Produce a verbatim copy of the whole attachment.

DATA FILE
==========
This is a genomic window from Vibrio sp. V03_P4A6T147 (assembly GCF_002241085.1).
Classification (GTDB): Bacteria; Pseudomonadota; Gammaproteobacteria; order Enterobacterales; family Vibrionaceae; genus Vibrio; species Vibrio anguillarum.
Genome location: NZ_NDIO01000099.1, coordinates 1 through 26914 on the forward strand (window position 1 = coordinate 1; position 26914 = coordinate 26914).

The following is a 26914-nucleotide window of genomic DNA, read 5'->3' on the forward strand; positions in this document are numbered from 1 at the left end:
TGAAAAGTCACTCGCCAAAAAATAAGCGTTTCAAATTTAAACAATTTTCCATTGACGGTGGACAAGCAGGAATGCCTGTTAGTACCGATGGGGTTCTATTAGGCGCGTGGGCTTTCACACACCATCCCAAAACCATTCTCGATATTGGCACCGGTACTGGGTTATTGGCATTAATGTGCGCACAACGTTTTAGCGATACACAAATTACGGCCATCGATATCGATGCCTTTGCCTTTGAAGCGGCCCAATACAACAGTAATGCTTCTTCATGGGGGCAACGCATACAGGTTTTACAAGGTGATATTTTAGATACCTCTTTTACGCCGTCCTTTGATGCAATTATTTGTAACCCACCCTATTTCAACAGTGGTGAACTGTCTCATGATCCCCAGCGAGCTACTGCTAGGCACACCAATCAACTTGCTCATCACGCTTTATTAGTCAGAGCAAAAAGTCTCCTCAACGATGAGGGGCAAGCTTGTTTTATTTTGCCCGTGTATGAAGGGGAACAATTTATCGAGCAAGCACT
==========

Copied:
This is a genomic window from Vibrio sp. V03_P4A6T147 (assembly GCF_002241085.1).
Classification (GTDB): Bacteria; Pseudomonadota; Gammaproteobacteria; order Enterobacterales; family Vibrionaceae; genus Vibrio; species Vibrio anguillarum.
Genome location: NZ_NDIO01000099.1, coordinates 1 through 26914 on the forward strand (window position 1 = coordinate 1; position 26914 = coordinate 26914).

The following is a 26914-nucleotide window of genomic DNA, read 5'->3' on the forward strand; positions in this document are numbered from 1 at the left end:
TGAAAAGTCACTCGCCAAAAAATAAGCGTTTCAAATTTAAACAATTTTCCATTGACGGTGGACAAGCAGGAATGCCTGTTAGTACCGATGGGGTTCTATTAGGCGCGTGGGCTTTCACACACCATCCCAAAACCATTCTCGATATTGGCACCGGTACTGGGTTATTGGCATTAATGTGCGCACAACGTTTTAGCGATACACAAATTACGGCCATCGATATCGATGCCTTTGCCTTTGAAGCGGCCCAATACAACAGTAATGCTTCTTCATGGGGGCAACGCATACAGGTTTTACAAGGTGATATTTTAGATACCTCTTTTACGCCGTCCTTTGATGCAATTATTTGTAACCCACCCTATTTCAACAGTGGTGAACTGTCTCATGATCCCCAGCGAGCTACTGCTAGGCACACCAATCAACTTGCTCATCACGCTTTATTAGTCAGAGCAAAAAGTCTCCTCAACGATGAGGGGCAAGCTTGTTTTATTTTGCCCGTGTATGAAGGGGAACAATTTATCGAGCAAGCACT